Protessa: A New Method for Secondary Structure Assignment Based on Topology




Combs, Patrick Ford

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Secondary structure assignment (SSA) is the classification of each residue in a protein structure as helix, strand, or coil and, in this work, a new method for SSA is developed. SS is vital for stabilizing the overall structure and function of a protein; therefore, it plays a significant role in protein classification schemes, homology modeling, and structure comparison. It is also used to train secondary structure prediction methods, which try to determine secondary structure based on the amino acid sequence alone. The task of SSA is difficult because helices and strands in proteins rarely conform to their theoretical ideals. Most existing SSA methods rely on parameters, such as hydrogen-bond patterns or inter-atomic distances with arbitrary cutoffs. As a result, various SSA methods generate substantially differing assignments. ProTeSSA (Protein Tessellation-based Secondary Structure Assignment) is a new method that does not require parameters. It is based on the Delaunay tessellation (DT) of a protein’s C-alpha coordinates (CAC). The DT of a protein is a simplicial complex, where each residue is a member of a set of simplices, or tetrahedra, each forming a group of four natural neighbors. This topological data is mined to generate a descriptor for each residue, in part using a novel application of persistent homology.Residue-based models were trained and tested on a test set of proteins, that was kept separate from training. The ProTeSSA models achieved greater than 85% accuracy at the residue level, using the protein structure author(s)’s assignments as ground truth, and low misclassification between helices and strands, less than 1 per test protein. A k-means cluster model was also developed and achieved high accuracy. Since the cluster model did no require training with SSAs from other methods, it is purely objective and provides a fascinating counterpoint to current SSA methods. The success of ProTeSSA indicates the potential to shift from parameter-based methods to an objective and consistent SSA method that relies solely on protein topology rather than parameters and cutoffs that stem from preconceived SS definitions.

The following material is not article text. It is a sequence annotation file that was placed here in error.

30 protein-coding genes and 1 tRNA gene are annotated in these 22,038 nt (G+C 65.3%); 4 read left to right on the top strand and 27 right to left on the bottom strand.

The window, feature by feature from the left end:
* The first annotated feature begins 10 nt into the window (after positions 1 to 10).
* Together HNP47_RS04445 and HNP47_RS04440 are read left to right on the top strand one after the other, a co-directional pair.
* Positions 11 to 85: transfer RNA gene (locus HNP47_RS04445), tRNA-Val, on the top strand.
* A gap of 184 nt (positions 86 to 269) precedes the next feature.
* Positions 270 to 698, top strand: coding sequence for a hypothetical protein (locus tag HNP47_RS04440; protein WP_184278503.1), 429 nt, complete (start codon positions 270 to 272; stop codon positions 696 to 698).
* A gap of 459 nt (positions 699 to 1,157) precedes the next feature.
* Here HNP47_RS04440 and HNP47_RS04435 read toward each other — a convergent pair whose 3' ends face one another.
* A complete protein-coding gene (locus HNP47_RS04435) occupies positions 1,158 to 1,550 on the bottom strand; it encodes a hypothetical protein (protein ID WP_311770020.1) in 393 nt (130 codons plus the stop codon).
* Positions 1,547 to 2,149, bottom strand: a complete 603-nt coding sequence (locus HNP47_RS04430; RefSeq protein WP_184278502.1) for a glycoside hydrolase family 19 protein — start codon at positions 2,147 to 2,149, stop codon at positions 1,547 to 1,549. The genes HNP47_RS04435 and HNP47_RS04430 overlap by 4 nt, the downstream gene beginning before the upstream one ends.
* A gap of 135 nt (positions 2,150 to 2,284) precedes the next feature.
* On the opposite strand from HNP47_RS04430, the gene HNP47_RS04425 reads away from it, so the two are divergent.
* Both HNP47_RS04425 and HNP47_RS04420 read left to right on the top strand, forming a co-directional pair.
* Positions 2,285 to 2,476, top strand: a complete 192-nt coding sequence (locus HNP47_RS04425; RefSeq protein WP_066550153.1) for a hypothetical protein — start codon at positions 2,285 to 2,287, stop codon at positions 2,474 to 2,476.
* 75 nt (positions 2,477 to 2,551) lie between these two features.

Bioinformatics, Delaunay tessellation, Machine learning, Persistent homology, Secondary structure assignment, Topology